Bug Out Reality Check #3 – Knowledge Matters

Planning to bring a book that has a few pictures in it and learn how to forage wild edibles as you go is planning to fail.

Find a competent instructor in your area who teaches wild edible identification. Ask your local county extension office who they recommend. These are the folks who typically manage the local Master Gardener programs. They can point you to the right people. If that is a dead end, watch videos online from reputable instructors and check out books with full-color photos. Learn 3-5 common wild edibles in your area. Once you feel confident with those, expand to a few more. You don’t need to know 87 different plants. A handful common to your area is a great start.

 

Now What?

In summary, I want to encourage you to be honest with yourself about your current capabilities and those you would be bugging out with. Identify the weak spots and seek to improve on a daily basis, not only your own skills and knowledge, but those you are responsible for.

If you need help, join community groups like Bug Out Bag Academy and Survival Weekly where we share helpful tips and advice based in reality. Surround yourself with good, like-minded people that can help get you to where you’re headed. And then, most importantly, get out there and put into practice what you’re learning!


What skills are you currently working on? What lessons have you learned that can help someone else?

 

If you enjoyed this article and want more like it, let us know by sharing, liking, and commenting on this post. Have questions you need answered or have an idea of what we should cover next? Let us know in the comments below!

Need to get started but don’t know where to begin? Check out our really popular (and FREE!) bug out bag PDF checklist here.

About the Author

We are pleased and excited to welcome the highly esteemed Jim Cobb to Bug Out Bag Academy ranks. Jim is the owner and lead trainer for DisasterPrepConsultants.com. His seasoned experience and witty, well articulated articles on preparedness have been published in national magazines such as OFFGRID, American Survival Guide, Survivor’s Edge, and Boy’s Life. You can find him online at SurvivalWeekly.com.

His growing stack of accomplished books on emergency preparedness include Prepper’s Home Defense, Prepper’s Financial Guide, and Prepper’s Long-Term Survival Guide, among others. Jim lives in the Upper Midwest with his beautiful wife and their three adolescent weapons of mass destruction.

 

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  • Vladika says:

    Great article!
    Bugging out for MOST people is a fantasy. The choice to stay or go depends on what the event is, and IF it is realistic to believe that the “powers that be” are able, and will, to bring aid or sustain the “rule of law”. If I lived in Chicago, Detroit, Los Angelis, I’d have long since bugged out.

    If you are going to bug out, you better have someplace to go and some way to hold it. Off the beaten path but not too far to get there. Also, it had better be pre-stocked. You can possibly transport enough stuff at the last minute to survive for long.

    • Andrew says:

      Great points, Vladika. Thanks for reading and sharing your thoughts!

  • Ron says:

    I can’t count the number of times I’ve had this discussion with people, even allegedly skilled and experienced preppers. So many people have this “last man on Earth” fantasy of a self-sustaining paradise a million miles from anywhere, complete with three-field crop rotations, fruit trees and hydroelectric power.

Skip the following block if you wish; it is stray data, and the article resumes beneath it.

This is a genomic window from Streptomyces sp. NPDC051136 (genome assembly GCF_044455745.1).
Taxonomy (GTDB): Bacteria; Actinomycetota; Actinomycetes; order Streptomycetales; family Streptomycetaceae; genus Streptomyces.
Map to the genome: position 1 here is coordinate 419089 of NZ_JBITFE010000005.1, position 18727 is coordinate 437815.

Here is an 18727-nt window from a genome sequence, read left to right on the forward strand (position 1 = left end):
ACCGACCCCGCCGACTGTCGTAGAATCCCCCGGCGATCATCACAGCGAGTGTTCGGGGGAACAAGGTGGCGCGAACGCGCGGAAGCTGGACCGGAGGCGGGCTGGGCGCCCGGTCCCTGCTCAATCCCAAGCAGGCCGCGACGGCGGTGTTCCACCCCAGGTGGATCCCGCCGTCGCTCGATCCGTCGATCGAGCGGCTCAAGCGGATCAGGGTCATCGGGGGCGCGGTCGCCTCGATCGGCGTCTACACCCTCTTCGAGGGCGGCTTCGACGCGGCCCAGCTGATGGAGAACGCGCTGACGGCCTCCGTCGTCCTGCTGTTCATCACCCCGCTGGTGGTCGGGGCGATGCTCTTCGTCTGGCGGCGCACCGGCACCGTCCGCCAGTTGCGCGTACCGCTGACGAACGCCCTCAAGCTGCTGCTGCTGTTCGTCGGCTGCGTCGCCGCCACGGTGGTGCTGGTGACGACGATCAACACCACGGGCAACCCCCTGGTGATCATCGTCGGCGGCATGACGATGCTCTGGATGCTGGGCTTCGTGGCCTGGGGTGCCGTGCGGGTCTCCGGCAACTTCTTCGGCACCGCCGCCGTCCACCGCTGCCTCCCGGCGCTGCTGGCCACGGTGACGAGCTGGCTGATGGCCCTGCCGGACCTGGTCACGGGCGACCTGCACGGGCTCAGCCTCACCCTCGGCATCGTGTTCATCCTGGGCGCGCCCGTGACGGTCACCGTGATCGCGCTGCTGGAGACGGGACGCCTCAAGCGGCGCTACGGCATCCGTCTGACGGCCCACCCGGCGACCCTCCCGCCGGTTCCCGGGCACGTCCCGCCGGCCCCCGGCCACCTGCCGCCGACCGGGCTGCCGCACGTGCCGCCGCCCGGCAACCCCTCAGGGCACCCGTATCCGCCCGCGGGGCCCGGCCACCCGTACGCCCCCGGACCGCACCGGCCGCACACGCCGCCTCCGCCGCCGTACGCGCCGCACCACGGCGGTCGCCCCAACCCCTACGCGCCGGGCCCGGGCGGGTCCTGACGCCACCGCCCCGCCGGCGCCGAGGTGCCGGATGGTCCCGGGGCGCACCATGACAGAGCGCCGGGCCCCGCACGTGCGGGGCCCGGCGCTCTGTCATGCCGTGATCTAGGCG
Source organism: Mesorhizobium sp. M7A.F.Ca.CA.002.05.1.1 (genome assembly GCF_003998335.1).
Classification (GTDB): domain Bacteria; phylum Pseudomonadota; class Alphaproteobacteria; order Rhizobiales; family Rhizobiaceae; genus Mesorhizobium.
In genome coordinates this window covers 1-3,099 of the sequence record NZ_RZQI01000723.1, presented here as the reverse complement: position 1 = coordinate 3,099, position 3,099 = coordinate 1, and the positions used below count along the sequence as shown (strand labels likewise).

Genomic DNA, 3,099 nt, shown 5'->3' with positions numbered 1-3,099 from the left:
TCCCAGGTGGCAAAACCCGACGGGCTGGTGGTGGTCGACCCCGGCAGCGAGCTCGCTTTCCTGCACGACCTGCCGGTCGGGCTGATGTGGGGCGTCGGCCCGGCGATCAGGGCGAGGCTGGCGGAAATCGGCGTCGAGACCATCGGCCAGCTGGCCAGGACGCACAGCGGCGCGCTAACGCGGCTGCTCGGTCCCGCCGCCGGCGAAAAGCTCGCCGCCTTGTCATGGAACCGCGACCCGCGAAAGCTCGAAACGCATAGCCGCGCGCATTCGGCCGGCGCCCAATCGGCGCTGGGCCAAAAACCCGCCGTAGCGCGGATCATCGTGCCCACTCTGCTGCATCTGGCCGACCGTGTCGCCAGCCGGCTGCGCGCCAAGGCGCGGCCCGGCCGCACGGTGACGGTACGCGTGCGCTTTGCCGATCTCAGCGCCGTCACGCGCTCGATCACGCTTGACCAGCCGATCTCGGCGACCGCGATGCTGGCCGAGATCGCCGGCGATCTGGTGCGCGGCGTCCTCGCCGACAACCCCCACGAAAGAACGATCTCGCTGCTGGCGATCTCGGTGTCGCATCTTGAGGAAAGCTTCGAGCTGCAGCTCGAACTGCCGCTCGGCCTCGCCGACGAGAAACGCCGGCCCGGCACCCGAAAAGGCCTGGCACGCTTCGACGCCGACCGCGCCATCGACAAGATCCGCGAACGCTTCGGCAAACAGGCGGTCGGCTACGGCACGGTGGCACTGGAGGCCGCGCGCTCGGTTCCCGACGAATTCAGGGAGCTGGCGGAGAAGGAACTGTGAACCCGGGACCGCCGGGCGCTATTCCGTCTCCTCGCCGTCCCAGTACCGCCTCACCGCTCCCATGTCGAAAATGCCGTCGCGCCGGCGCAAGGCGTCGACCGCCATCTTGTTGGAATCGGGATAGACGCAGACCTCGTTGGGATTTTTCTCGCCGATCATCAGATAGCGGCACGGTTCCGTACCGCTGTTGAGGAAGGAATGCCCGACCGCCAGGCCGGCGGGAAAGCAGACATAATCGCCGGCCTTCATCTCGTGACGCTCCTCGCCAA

One particular individual was insistent he was going to get PVs installed at his “primary BOL” _after_ SHTF. He said he didn’t have the money for it now, but he was going to sell his house and hire a crew to transport everything out there when he needed it.

    • Andrew says:

      Thanks for reading and taking the time to comment, Ron!

  • JAF says:

    Good article. All anyone needs to do is remember what happened in Puerto Rico to see how natural disaster and government incompetence leave citizens to fend for themselves for long term. To me, bug-in is a more likely scenario and having what you need for a couple of weeks is not a far fetched thing to do as well as having an alternate plan for having to leave your home.

    • Andrew says:

      Thank you, JAF! Hopefully, this article gets a few people thinking more realistically about what they would do in an emergency.

  • Dano says:

    Thanks for the great article. Put a bunch of things in perspective for me. Keep up the great work.

    • Andrew says:

      Thanks for reading, Dano! Glad you got something out if it.

  • Jimbo says:

    Thanks for the great article. It gave me a lot to think about and corrected some erroneous assumptions I had about bugging out. This knowledge go along way in helping me prepare more realistically.

    • Andrew says:

      Great to hear, Jimbo. Thanks for taking the time to leave a comment!

  • Dr. Jack Griffin says:

    Thank you for the great thought provoking article. My wife and I discussed it at length and brought up several fallacies we’ve heard through the years. The picture of the man bugging out on the highway is a picture of the “Perfect Bug Out” scenario that too many people have in their minds. Wide open areas that are safe and easy to walk on. In our area, the emergency management people believe an anticipated strong earthquake will bring down the overpasses making it impossible to drive out of the area.
    Thanks for the reality check.

    • Andrew says:

      Thank you for taking the time to leave a comment. So glad it resonated with you, Dr. Jack! As you know, this is a message that isn’t often shared due to its sobering nature.